Committee rules Savannah alderwoman violated Code of Ethics

Updated: Oct. 29, 2020 at 4:54 PM EDT
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SAVANNAH, Ga. (WTOC) - A fiery ethics complaint hearing in Savannah involving Alderwoman Kesha Gibson-Carter.

After an hours-long hearing Thursday, an independent ethics committee unanimously determined Alderwoman Gibson-Carter did violate the city’s Code of Ethics.

The four council members said during the hearing they hope they all can move past this, and put differences aside, and time will tell if all involved will be able to put the bad blood aside and continue to conduct City business.

About half of the witnesses who spent the day here didn’t even get called, as evidence and testimony by those bringing the complaints and evidence ran up against a strict time-keeping format meant to keep the hearing moving. Alderwoman Gibson-Carter repeatedly asked those filing complaints against her why they didn’t come to her first to resolve the issues, while those council members pointed to a history of abusive behavior on the part of Gibson-Carter, and that they felt they had no other choice.

After the committee shared their conclusion, Alderwoman Gibson Carter declined to comment. But several of the Council members filing the complaint shared their thoughts as they move forward.

"I’m just ready to just move on and do the will of the people and get as much as we can for the good of all of Savannah,' Alderwoman Linda Wilder-Bryan said.

“There’s really no winners at the end of the day with this. It’s just like a family that’s had some issues. And moving forward, we’re just trying to find a way to do the best, the greatest will of the City,” Alderman Detric Leggett said.

“I went on the record that I believe the most appropriate action here is a censure. Today we learned the truth, and it was unanimously affirmed about what we’ve been having to live through and work through since we entered office here,” Alderman Nick Palumbo said.

Palumbo says Council will have to discuss if censuring Alderwoman Gibson-Carter will be the route they take. A censure is basically a public reprimand of a council member for their conduct and ends with that.

Again, Alderwoman Gibson-Carter declined to comment to WTOC. She did post a video to Facebook to share her thoughts after the hearing:

Posted by Kesha Gibson-Carter on Thursday, October 29, 2020

PREVIOUS STORY: An ethics board met for the first time Thursday morning to read word for word two ethics violations complaints filed against Savannah Alderwoman Kesha Gibson-Carter earlier this month.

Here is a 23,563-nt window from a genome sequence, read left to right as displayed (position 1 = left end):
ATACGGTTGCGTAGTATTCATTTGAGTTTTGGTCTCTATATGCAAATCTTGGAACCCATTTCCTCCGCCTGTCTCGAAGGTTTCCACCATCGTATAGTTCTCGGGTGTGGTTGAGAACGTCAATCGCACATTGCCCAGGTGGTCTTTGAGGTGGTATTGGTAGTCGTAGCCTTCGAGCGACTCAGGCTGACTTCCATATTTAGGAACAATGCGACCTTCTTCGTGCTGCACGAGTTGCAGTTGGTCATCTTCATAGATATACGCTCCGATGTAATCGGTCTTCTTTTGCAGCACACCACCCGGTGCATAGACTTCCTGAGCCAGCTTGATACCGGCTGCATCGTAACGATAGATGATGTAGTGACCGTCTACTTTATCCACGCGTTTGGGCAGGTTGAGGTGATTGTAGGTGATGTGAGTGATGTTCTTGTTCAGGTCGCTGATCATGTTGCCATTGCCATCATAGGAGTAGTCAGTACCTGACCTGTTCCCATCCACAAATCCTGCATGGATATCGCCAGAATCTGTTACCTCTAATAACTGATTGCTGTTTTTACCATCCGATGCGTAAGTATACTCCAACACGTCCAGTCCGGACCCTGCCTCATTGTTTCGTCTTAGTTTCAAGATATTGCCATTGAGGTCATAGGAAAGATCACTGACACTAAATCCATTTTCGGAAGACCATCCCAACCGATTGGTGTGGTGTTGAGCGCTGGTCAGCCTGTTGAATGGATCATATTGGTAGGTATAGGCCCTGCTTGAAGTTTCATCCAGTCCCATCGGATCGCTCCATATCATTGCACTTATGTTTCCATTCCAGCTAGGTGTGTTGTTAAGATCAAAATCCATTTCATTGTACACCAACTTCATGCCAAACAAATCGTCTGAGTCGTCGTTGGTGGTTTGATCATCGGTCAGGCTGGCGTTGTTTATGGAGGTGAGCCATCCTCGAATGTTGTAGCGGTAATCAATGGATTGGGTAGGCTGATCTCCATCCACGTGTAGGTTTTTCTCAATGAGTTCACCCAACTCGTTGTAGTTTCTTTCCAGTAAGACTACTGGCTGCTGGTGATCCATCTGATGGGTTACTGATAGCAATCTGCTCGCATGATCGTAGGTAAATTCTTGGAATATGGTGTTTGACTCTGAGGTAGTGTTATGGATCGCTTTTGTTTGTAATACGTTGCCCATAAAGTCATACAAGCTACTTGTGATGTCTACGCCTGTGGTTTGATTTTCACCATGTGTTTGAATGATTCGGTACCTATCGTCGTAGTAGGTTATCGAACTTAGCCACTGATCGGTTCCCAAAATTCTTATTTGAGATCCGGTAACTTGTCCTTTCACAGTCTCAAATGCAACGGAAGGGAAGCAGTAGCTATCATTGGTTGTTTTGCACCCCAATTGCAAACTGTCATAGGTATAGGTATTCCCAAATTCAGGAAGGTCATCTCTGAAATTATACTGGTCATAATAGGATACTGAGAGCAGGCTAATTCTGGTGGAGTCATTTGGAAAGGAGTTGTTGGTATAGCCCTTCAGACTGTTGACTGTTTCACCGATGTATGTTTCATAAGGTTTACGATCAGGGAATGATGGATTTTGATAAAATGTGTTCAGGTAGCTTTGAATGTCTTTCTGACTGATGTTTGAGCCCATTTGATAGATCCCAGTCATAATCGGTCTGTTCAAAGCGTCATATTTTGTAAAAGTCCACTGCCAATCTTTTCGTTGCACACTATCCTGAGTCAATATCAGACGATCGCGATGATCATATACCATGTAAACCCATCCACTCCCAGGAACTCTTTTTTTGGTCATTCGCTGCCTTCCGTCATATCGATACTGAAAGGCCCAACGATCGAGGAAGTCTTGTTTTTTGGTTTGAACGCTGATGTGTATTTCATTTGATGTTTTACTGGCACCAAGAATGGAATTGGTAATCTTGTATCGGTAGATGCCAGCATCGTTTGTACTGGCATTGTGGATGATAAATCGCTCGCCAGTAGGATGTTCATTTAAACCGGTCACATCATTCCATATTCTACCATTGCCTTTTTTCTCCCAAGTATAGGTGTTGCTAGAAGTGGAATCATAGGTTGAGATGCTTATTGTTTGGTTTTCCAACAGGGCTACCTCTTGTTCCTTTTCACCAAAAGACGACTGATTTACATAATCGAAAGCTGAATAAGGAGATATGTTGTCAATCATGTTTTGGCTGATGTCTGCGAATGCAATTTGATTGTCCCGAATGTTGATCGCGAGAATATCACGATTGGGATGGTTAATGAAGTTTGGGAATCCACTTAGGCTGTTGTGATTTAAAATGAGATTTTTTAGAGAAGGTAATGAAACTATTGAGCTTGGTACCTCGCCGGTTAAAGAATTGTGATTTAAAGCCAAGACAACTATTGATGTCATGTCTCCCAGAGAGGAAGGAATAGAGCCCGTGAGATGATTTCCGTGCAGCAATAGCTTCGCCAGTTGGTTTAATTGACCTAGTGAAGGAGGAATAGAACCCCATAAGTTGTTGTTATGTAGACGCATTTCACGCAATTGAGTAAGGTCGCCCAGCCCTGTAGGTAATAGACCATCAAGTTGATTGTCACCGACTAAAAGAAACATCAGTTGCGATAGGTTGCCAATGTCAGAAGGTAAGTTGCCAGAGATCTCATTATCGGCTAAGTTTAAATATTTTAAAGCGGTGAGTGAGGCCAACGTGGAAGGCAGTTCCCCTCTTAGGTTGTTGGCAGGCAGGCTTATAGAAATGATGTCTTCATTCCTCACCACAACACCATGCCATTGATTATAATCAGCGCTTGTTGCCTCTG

The complaints, brought by four of Gibson-Carter’s fellow Council members, allege she used vulgar language, threatened another Council member and the reputation of a city manager search firm during a closed-door session.

The ethics board, appointed by the last city council in 2018, consists of Dr. Jose de Arimateia da Cruz, Thomas Hersch and chaired by Savannah attorney Christian J. Steinmetz III.

Steinmetz said, “This is the very first ethics board matter that this ethics board and the members have dealt with.”

Today was all about reading aloud for the public the ethics violations complaints lodged against Alderwoman Kesha Gibson-Carter by Alderman Kurtis Purtee, and another by Alderman Detric Leggett, Alderman Nick Palumbo and Alderwoman Linda Wilder-Bryan.

“It was merely a reading of the charges, much like an indictment. It’s not evidence, it’s not substantive, in the sense that we’re not deliberating on it, we’re not considering it. Certainly, it’s substantive in that it outlines the complaint," said Steinmetz.

Steinmetz said the hearing, set to take place on October 29, could in some ways seem like a trial or administrative hearing, considering each of the council members involved could hire lawyers to represent them, and bring evidence and call on witnesses for the hearing.

The ethics board chairman said he and his fellow members just want everyone to be heard, and for the process to be as transparent as possible.

“I feel very confident that their goal is that, that is certainly the board’s, which is to be efficient, to be absolutely fair and to perform our duty to the best of our ability.”

Alderman Kurtis Purtee told WTOC at this point, he isn’t planning on seeking outside counsel to represent him during the hearing. Purtee said he’d likely call on other Council members to corroborate his allegations against Alderwoman Gibson-Carter.

Any Council member involved in the hearing has to report to the ethics board by October 15 if they are being represented by a lawyer at the hearing, and if they plan to present evidence or call on witnesses.

WTOC reached out to Gibson-Carter to see if she is planning on being represented by an attorney at the hearing, introducing evidence or calling on witnesses.

RELATED: Alderwoman Gibson-Carter addresses ethics complaint allegations

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